The Google Pixel 7 is smaller than the Pixel 7 Pro, but not quite enough to be called a “compact” phone. Word is, the Pixel 8 will have a slightly smaller screen — down to 6.17″ from 6.32″. That will bring it closer to the 6.1″ screen size of the Galaxy S23. And, assuming the bezels are thin, it should also shrink the phone down to a more one-hand-friendly shape.

We assume the Pixel 8 will be yet another glass sandwich with an aluminum frame with that distinct horizontal camera bar on the back. While the build materials here are similar, the two phones will look quite different — the Galaxy S23, of course, has the vertical trio of lenses on its back instead.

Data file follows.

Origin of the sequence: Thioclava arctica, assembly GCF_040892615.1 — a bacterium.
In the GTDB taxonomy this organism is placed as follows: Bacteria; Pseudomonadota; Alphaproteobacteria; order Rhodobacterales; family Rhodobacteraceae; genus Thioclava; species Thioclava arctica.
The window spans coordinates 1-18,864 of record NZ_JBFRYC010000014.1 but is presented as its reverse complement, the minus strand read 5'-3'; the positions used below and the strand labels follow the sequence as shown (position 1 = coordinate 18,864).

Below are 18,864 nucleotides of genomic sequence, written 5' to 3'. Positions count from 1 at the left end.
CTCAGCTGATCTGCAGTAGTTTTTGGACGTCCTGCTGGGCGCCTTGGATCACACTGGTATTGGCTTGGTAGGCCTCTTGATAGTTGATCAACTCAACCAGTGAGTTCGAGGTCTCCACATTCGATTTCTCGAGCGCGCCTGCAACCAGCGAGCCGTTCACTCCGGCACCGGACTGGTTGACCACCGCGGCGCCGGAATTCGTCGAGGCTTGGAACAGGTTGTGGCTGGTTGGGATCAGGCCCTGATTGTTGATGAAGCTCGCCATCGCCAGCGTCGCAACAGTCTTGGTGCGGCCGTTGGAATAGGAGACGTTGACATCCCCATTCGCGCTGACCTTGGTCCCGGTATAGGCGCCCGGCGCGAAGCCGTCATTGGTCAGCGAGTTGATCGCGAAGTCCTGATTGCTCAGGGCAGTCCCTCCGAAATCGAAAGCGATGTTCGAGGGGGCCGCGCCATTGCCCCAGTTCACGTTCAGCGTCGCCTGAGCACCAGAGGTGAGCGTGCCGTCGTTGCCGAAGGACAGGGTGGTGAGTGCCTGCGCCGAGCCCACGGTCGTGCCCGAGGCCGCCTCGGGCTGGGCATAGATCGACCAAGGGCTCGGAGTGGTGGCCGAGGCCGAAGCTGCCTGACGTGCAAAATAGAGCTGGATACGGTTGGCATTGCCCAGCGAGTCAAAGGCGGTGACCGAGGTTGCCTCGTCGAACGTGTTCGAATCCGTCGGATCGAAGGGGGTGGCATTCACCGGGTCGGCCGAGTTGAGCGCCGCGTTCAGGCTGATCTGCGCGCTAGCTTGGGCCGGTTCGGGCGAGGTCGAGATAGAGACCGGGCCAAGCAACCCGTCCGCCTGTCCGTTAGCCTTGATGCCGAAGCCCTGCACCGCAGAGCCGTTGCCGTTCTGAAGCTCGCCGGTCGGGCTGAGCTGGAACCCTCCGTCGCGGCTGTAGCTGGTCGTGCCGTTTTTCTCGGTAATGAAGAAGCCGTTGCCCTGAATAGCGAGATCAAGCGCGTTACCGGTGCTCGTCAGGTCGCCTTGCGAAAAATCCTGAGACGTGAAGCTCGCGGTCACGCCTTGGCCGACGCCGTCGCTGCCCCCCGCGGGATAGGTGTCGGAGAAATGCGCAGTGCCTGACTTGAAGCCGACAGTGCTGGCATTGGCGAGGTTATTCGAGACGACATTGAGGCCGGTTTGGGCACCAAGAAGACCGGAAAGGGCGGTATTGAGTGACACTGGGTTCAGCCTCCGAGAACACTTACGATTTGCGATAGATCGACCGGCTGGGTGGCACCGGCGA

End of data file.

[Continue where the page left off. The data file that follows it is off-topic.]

No curved screens for those models — the arched display corners are only added to the more expensive Pro and Ultra variants nowadays. And also, both of these will have fingerprint scanners embedded in the display.

Display Differences

We fully expect it to have an AMOLED screen with a 120 Hz refresh rate — much like on the Galaxy S23. Though, Google does tune colors slightly differently. If the previous Pixels are anything to go by, we expect realistic colors with an overall warmer tint on the screen. That said, both Samsung and Google give you some limited controls over color calibration and saturation, and they have some form of Night Mode where blue light is progressively reduced as dusk sets in.

Performance and Software

Will the Tensor G3 be a hit?